Business Standard

‘March Fed pivot ruled out, May rate cut less likely’


The tight labour market has dashed expectatio­ns of interest rate cuts by the US Federal Reserve (Fed) in March as well as May. The US central bank will start reducing rates in June, says VIKRAM SAHU, global head of equity research at Bofa Securities. In an interview with Samie Modak, Sahu says the US elections and Fed pivot will benefit emerging markets (EMS) this year. Edited excerpts:

What headwinds and tailwinds are currently impacting global equities?

Our economics team anticipate­s a mild decelerati­on in global growth this year, followed by a gradual recovery in 2025.

We believe a hard landing in the US is unlikely as inflation continues to ease, and consumers remain resilient.

We argue that major central banks, including the

Fed and the European Central Bank, could commence cutting policy rates in the second half of the calendar year 2024.

A Fed pivot and a resulting easier monetary policy in

2024 could bolster equity markets. Moreover, economies representi­ng over 60 per cent of the global gross domestic product have national elections this year. Incumbent government policies are likely to be pro-growth, which is positive for markets.

We remain vigilant regarding three risks: ongoing geopolitic­al conflicts, the potential re-accelerati­on of inflation in the US, and rising fiscal deficits globally, particular­ly in the US.

Street expectatio­ns of rate cuts by the Fed have been undergoing a shift. What implicatio­ns will it have on global equities and foreign flows?

We anticipate that core services inflation could persist due to a tight labour market, and a Fed pivot in March is now firmly ruled out. The likelihood of a rate cut in May has also diminished significan­tly. We expect rate cuts commencing in June, with three cuts in 25-basis-point increments throughout this year.

Concerning flows, there is a clear negative correlatio­n between Fed rates and equity flows, particular­ly pronounced in EMS.

For instance, EMS have experience­d cumulative outflows of $158 billion since the initiation of the Fed hike cycle in March 2022 and may witness inflows once the Fed pivots.

Do you view US elections as a risk to global equities, or will they enhance performanc­e?

Regarding US equities, markets have, on average, delivered 12 per cent returns in an election year. Indian equity markets exhibit a substantia­l 96 per cent correlatio­n with US equity markets, suggesting a potential upside.

The US and Indian markets have rallied sharply over the past year. Will this cap the potential upside?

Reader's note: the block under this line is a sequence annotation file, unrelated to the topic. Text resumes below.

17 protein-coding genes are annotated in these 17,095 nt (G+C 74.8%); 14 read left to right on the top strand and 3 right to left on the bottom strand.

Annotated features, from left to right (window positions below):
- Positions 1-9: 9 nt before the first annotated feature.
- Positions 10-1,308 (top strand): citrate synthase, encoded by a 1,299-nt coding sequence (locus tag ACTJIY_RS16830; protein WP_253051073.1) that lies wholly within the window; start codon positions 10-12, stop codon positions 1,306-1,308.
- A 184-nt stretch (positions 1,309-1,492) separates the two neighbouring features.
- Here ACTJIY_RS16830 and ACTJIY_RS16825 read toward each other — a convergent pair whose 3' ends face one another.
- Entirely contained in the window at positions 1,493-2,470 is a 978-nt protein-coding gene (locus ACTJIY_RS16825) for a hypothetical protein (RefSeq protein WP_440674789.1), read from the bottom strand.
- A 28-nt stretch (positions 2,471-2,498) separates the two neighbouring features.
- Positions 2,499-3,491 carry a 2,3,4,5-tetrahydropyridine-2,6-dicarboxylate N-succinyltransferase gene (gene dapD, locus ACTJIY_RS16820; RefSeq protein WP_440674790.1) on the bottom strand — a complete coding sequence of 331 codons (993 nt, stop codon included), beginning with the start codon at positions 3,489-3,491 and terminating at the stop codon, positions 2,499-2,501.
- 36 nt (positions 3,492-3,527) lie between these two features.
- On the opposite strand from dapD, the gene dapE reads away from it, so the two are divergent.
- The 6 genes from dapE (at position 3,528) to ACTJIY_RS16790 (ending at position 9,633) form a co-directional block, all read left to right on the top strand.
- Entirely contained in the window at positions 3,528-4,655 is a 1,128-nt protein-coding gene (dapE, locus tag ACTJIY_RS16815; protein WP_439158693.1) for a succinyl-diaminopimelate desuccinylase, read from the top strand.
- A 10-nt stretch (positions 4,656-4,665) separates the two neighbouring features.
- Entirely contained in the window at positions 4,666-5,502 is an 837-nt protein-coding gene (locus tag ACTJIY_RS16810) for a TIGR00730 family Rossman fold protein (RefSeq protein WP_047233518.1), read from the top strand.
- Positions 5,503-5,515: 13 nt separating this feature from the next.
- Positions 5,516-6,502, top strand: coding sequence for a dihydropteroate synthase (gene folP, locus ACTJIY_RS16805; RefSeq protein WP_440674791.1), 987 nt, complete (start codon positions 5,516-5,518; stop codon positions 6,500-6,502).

We believe that the fundamenta­ls for both markets remain robust, and we do not identify any major risks to earnings growth. However, given the valuations, generating alpha would depend on stock selection, especially in the US, where market breadth has been narrow.

In the Indian markets, we still identify pockets of opportunit­ies within largecaps, where valuations are reasonable (financials), there is a positive earnings outlook from the ongoing multi-year upcycle (industrial­s), and in sectors that have the potential to rebound (staples based on potential rural recovery).

Are India’s expensive valuations a deterrent to investors?

While Indian markets are indeed not inexpensiv­e, the valuations of largecap stocks are still a considerab­le distance from being overstretc­hed. The benchmark National Stock Exchange Nifty is trading at 21.5x one-year forward earnings, which is 13 per cent higher than its long-term average of 19x.

Our India equity strategist maintains a positive outlook on Indian markets, despite adopting a conservati­ve stance on earnings.

India’s sturdy macroecono­mics, resilient domestic flows, and the potential resurgence of foreign portfolio investor flows into EMS following a potential Fed pivot contribute to his optimism. We recommend exercising caution with midcap and smallcap stocks, where valuations are stretched.

How is artificial intelligen­ce (AI) being utilised as an investment theme?

We foresee AI propelling the world economy by $16 trillion by 2030, with the global AI market, covering software, hardware, and services, potentiall­y reaching $900 billion by 2026.

We observe ample funding available for generative AI, with private investment­s on the rise since 2020, and government­s globally aiming to foster AI developmen­t.

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